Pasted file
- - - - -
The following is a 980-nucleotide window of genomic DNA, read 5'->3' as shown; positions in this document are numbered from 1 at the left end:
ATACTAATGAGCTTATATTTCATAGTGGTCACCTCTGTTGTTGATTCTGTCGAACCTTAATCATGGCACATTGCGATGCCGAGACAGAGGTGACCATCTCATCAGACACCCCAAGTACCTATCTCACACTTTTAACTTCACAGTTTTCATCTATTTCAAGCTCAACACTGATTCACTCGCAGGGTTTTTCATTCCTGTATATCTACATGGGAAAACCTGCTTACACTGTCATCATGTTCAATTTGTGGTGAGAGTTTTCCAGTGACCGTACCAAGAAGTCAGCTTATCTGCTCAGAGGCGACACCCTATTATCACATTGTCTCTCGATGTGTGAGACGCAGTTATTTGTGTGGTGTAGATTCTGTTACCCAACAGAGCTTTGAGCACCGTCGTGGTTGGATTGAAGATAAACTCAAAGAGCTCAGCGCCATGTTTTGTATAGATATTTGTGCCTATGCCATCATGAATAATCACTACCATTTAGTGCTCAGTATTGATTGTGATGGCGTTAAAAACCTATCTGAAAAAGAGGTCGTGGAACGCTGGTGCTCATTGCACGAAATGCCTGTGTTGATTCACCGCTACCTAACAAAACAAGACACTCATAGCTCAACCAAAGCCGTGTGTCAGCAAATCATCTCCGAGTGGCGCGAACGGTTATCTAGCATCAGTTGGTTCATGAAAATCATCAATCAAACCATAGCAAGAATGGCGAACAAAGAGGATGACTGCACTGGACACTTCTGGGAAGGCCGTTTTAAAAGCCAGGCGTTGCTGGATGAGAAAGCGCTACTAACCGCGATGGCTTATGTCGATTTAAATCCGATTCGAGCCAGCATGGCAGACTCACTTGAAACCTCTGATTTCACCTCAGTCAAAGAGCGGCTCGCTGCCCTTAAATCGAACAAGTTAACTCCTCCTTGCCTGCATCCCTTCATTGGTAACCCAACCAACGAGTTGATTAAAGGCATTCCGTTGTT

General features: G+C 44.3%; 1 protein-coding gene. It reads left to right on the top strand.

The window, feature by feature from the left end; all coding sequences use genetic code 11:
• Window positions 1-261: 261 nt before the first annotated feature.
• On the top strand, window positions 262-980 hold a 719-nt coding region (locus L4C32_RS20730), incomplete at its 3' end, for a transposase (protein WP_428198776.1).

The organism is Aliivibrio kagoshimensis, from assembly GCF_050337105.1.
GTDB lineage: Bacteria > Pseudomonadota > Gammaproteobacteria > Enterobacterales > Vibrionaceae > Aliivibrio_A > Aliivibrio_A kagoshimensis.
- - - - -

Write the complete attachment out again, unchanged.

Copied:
The following is a 980-nucleotide window of genomic DNA, read 5'->3' as shown; positions in this document are numbered from 1 at the left end:
ATACTAATGAGCTTATATTTCATAGTGGTCACCTCTGTTGTTGATTCTGTCGAACCTTAATCATGGCACATTGCGATGCCGAGACAGAGGTGACCATCTCATCAGACACCCCAAGTACCTATCTCACACTTTTAACTTCACAGTTTTCATCTATTTCAAGCTCAACACTGATTCACTCGCAGGGTTTTTCATTCCTGTATATCTACATGGGAAAACCTGCTTACACTGTCATCATGTTCAATTTGTGGTGAGAGTTTTCCAGTGACCGTACCAAGAAGTCAGCTTATCTGCTCAGAGGCGACACCCTATTATCACATTGTCTCTCGATGTGTGAGACGCAGTTATTTGTGTGGTGTAGATTCTGTTACCCAACAGAGCTTTGAGCACCGTCGTGGTTGGATTGAAGATAAACTCAAAGAGCTCAGCGCCATGTTTTGTATAGATATTTGTGCCTATGCCATCATGAATAATCACTACCATTTAGTGCTCAGTATTGATTGTGATGGCGTTAAAAACCTATCTGAAAAAGAGGTCGTGGAACGCTGGTGCTCATTGCACGAAATGCCTGTGTTGATTCACCGCTACCTAACAAAACAAGACACTCATAGCTCAACCAAAGCCGTGTGTCAGCAAATCATCTCCGAGTGGCGCGAACGGTTATCTAGCATCAGTTGGTTCATGAAAATCATCAATCAAACCATAGCAAGAATGGCGAACAAAGAGGATGACTGCACTGGACACTTCTGGGAAGGCCGTTTTAAAAGCCAGGCGTTGCTGGATGAGAAAGCGCTACTAACCGCGATGGCTTATGTCGATTTAAATCCGATTCGAGCCAGCATGGCAGACTCACTTGAAACCTCTGATTTCACCTCAGTCAAAGAGCGGCTCGCTGCCCTTAAATCGAACAAGTTAACTCCTCCTTGCCTGCATCCCTTCATTGGTAACCCAACCAACGAGTTGATTAAAGGCATTCCGTTGTT

General features: G+C 44.3%; 1 protein-coding gene. It reads left to right on the top strand.

The window, feature by feature from the left end; all coding sequences use genetic code 11:
• Window positions 1-261: 261 nt before the first annotated feature.
• On the top strand, window positions 262-980 hold a 719-nt coding region (locus L4C32_RS20730), incomplete at its 3' end, for a transposase (protein WP_428198776.1).

The organism is Aliivibrio kagoshimensis, from assembly GCF_050337105.1.
GTDB lineage: Bacteria > Pseudomonadota > Gammaproteobacteria > Enterobacterales > Vibrionaceae > Aliivibrio_A > Aliivibrio_A kagoshimensis.